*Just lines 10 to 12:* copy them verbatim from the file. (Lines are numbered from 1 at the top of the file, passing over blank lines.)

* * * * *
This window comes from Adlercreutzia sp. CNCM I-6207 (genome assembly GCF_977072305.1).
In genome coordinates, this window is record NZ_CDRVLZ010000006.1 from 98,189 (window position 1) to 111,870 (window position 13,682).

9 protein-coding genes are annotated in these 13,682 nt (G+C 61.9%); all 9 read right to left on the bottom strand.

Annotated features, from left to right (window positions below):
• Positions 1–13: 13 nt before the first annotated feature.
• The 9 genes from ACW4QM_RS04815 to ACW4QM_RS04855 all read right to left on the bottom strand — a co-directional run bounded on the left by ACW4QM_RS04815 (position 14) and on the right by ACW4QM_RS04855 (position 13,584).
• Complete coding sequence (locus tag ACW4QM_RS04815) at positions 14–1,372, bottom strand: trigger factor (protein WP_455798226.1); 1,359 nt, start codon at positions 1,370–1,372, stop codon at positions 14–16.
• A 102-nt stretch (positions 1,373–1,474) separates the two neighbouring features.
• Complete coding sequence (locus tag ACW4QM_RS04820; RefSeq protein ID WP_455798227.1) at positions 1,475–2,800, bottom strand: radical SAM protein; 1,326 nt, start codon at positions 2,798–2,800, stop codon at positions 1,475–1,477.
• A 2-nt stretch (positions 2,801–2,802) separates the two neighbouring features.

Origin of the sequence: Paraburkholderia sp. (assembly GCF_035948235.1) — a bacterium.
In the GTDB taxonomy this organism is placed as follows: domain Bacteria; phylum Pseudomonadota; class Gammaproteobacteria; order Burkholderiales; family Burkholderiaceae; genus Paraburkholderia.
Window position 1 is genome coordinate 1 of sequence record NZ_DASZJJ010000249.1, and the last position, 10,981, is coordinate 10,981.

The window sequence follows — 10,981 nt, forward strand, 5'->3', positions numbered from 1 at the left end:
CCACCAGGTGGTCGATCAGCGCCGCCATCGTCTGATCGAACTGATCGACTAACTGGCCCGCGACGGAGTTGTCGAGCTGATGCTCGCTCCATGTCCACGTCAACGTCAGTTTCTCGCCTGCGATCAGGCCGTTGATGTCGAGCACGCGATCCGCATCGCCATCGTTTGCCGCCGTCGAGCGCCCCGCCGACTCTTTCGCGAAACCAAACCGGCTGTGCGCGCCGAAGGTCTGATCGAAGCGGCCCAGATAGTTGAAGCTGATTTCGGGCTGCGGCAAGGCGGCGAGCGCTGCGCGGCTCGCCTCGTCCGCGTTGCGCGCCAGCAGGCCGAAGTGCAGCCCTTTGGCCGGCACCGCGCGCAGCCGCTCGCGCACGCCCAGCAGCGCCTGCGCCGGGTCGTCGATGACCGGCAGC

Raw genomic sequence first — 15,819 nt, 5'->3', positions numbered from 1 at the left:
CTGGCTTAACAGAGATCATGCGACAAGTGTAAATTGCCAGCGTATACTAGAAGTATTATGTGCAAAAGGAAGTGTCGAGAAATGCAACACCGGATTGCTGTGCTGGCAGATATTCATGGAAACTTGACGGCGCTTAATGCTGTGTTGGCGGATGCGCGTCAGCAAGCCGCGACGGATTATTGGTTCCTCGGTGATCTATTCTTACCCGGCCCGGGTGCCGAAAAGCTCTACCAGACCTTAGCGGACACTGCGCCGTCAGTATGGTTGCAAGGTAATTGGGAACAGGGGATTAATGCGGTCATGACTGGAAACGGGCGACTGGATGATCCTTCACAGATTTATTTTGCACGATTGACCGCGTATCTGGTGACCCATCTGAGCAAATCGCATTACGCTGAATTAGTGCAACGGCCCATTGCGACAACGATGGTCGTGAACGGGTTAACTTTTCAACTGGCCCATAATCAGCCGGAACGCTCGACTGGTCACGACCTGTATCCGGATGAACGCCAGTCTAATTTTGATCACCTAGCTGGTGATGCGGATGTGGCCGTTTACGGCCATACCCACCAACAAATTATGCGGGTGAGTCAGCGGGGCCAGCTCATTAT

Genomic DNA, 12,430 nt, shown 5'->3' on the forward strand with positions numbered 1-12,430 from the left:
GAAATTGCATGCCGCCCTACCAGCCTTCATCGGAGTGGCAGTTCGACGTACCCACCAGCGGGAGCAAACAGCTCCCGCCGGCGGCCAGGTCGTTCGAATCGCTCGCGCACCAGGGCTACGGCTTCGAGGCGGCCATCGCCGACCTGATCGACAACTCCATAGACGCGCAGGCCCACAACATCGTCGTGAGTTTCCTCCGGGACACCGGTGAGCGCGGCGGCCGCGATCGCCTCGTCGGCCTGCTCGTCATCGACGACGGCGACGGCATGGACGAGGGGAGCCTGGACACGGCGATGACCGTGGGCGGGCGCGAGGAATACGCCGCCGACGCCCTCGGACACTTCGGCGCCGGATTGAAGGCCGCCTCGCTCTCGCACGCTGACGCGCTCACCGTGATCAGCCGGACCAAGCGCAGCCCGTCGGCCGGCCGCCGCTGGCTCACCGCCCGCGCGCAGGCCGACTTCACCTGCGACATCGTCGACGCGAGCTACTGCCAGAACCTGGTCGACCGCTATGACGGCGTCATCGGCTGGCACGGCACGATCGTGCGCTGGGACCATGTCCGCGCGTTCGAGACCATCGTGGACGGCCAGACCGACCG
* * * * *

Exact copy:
• A 2-nt stretch (positions 2,801–2,802) separates the two neighbouring features.

Origin of the sequence: Paraburkholderia sp. (assembly GCF_035948235.1) — a bacterium.
In the GTDB taxonomy this organism is placed as follows: domain Bacteria; phylum Pseudomonadota; class Gammaproteobacteria; order Burkholderiales; family Burkholderiaceae; genus Paraburkholderia.